In a Playboy Magazine interview with Peckinpah published in August 1972, William Murray, in his introduction, said that Peckinpah "... resigned when The Rifleman became a 'children's program'...."[12]

Fathers & SonsEdit

Mark McCain with father Lucas (played by Chuck Connors)

The Rifleman was unique for its time in making its protagonist a widower with a son, and thus burdening him with family responsibilities. This theme became more emphasized as the show developed in its five seasons, not only as a counterpoint to the violence of the show (the F.C.C. began pressuring networks to tone down violence in 1961[13] ), but to elucidate the theme of the introduction of civilization to the West, as Lucas brings Mark up with a respect for the rule of the law and fair play as part of the process of instilling moral values in his son.

The emphasis on the father-son relationship also was a result of the popularity of Johnny Crawford's portrayal of Mark and his chemistry with his father. Holly George-Warren recalled, "I remember me and all my girlfriends having crushes on Johnny."[6]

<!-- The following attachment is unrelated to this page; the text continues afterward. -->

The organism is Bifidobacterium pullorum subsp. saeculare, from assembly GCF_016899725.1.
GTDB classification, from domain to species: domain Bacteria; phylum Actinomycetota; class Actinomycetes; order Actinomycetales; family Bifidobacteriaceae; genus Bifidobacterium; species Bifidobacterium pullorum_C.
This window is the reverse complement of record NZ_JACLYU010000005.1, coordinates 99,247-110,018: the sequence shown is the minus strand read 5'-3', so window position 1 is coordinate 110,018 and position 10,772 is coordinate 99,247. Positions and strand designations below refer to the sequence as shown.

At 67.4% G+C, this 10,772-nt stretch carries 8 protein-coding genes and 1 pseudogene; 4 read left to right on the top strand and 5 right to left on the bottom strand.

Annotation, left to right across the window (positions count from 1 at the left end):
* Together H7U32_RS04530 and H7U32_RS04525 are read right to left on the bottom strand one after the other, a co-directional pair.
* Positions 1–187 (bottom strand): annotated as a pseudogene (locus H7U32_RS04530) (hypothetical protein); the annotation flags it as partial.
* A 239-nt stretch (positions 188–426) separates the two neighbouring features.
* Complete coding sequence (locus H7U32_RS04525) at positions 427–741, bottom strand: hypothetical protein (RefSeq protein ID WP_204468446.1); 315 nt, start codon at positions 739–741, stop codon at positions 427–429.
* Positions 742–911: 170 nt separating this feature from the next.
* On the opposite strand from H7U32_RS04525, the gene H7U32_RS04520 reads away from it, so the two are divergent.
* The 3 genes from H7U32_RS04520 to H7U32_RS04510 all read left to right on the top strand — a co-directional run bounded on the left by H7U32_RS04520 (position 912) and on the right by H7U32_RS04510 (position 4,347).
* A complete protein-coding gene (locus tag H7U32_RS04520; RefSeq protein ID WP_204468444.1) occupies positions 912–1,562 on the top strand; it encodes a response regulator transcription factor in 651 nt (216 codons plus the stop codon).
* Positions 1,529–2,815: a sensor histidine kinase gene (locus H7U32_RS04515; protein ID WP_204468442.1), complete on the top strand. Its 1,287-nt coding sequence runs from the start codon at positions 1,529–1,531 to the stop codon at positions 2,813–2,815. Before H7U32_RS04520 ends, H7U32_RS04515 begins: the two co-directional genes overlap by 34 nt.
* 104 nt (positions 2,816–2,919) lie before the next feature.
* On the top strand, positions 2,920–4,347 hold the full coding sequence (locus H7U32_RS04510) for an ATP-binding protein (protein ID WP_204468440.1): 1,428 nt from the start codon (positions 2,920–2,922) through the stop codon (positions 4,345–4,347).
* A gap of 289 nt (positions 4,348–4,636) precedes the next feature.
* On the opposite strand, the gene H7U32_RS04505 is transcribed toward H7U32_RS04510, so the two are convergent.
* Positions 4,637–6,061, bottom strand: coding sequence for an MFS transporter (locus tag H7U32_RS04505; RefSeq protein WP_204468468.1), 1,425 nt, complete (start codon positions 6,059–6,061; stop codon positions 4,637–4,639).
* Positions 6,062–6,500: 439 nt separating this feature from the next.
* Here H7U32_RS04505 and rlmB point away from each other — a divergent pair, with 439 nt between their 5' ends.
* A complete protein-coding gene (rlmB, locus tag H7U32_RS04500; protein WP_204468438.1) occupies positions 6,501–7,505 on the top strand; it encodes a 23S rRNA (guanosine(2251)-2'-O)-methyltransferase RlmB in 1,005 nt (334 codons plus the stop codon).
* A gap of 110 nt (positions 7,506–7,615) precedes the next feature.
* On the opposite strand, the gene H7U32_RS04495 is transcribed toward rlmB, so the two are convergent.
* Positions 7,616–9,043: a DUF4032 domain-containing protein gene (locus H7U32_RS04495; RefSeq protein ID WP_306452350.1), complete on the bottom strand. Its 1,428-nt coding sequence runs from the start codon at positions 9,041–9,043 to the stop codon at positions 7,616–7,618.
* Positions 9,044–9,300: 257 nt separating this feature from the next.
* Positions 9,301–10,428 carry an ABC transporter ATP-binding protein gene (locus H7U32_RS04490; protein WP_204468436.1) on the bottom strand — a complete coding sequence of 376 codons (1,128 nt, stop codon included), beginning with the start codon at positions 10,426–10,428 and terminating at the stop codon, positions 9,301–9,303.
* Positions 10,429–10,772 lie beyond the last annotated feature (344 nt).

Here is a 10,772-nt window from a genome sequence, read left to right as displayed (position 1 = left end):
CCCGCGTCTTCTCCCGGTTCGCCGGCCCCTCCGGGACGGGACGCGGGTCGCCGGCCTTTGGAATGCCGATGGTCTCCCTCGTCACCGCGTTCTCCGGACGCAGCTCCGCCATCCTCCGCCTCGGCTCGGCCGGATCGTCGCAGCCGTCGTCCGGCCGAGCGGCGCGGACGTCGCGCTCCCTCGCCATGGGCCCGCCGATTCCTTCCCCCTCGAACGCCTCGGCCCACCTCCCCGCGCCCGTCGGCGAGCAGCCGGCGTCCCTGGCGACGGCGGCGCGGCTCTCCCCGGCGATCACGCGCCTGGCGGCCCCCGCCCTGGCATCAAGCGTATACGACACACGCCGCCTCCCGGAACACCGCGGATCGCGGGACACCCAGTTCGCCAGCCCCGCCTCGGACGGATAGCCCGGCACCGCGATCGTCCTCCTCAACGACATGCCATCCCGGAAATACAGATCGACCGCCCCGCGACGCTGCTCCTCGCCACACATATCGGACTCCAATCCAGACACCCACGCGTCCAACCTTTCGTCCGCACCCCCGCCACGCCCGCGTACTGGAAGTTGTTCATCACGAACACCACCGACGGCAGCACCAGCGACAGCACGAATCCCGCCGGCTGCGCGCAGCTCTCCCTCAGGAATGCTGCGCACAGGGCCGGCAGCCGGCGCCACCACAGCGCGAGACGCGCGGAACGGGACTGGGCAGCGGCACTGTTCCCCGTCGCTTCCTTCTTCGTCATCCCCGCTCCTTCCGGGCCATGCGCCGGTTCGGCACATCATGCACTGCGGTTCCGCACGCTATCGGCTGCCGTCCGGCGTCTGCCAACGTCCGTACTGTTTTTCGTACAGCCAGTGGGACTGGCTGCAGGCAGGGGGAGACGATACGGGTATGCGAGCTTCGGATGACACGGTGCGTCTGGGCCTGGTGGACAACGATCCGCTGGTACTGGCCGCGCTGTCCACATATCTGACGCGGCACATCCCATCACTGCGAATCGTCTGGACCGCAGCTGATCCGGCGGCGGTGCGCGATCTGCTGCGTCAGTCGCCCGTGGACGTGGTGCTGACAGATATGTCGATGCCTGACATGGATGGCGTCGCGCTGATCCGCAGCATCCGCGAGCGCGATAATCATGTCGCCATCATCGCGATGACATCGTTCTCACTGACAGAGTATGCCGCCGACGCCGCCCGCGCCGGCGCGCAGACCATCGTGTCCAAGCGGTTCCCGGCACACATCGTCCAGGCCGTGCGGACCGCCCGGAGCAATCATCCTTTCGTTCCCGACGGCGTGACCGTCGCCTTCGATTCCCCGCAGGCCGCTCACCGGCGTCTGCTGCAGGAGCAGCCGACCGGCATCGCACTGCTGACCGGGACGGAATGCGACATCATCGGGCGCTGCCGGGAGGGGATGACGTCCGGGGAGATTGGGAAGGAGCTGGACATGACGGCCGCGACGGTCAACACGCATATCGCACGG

1. ^ "Awards for Johnny Crawford". Internet Movie Database. Retrieved February 10, 2012.
  2. ^ "Dennis Weaver - Awards". Internet Movie Database. Retrieved July 28, 2018.
  3. ^ Rifleman - Lucas & Mark McCain Archived 2012-02-18 at the Wayback Machine
  4. ^ The Rifleman Episode Guide List
  5. ^ ""The Brother-in-Law" episode of The Rifleman". Internet Movie Data Base. October 28, 1958. Retrieved July 27, 2018.
  6. ^ a b "The Rifleman". TV Cowboys. Retrieved 10 February 2012.
  7. ^ "Sam Peckinpah". Internet Movie Data Base. Retrieved July 28, 2018.
  8. ^ "Filmography by TV Series for Sam Peckinpah". Internet Movie Database. Retrieved 10 February 2012.
  9. ^ Sharrett, Christopher (2005). The Rifleman. Detroit, Michigan: Wayne State University Press. p. 30. ISBN 978-0-8143-3082-1.
  10. ^ Sharrett, pp, 30–31
  11. ^ Sharrett, p. 31
  12. ^ Murray, William. "Playboy Interview: Sam Peckinpah". Sam Peckinpah: Interviews. University Press of Mississippi. Retrieved 10 February 2012.
  13. ^ McCall, Jeff. "FCC Must "Keep Eyebrows Raised," Prof. Jeff McCall '76 Writes in Op-Ed". DePauw Univrersity. Retrieved 10 February 2012.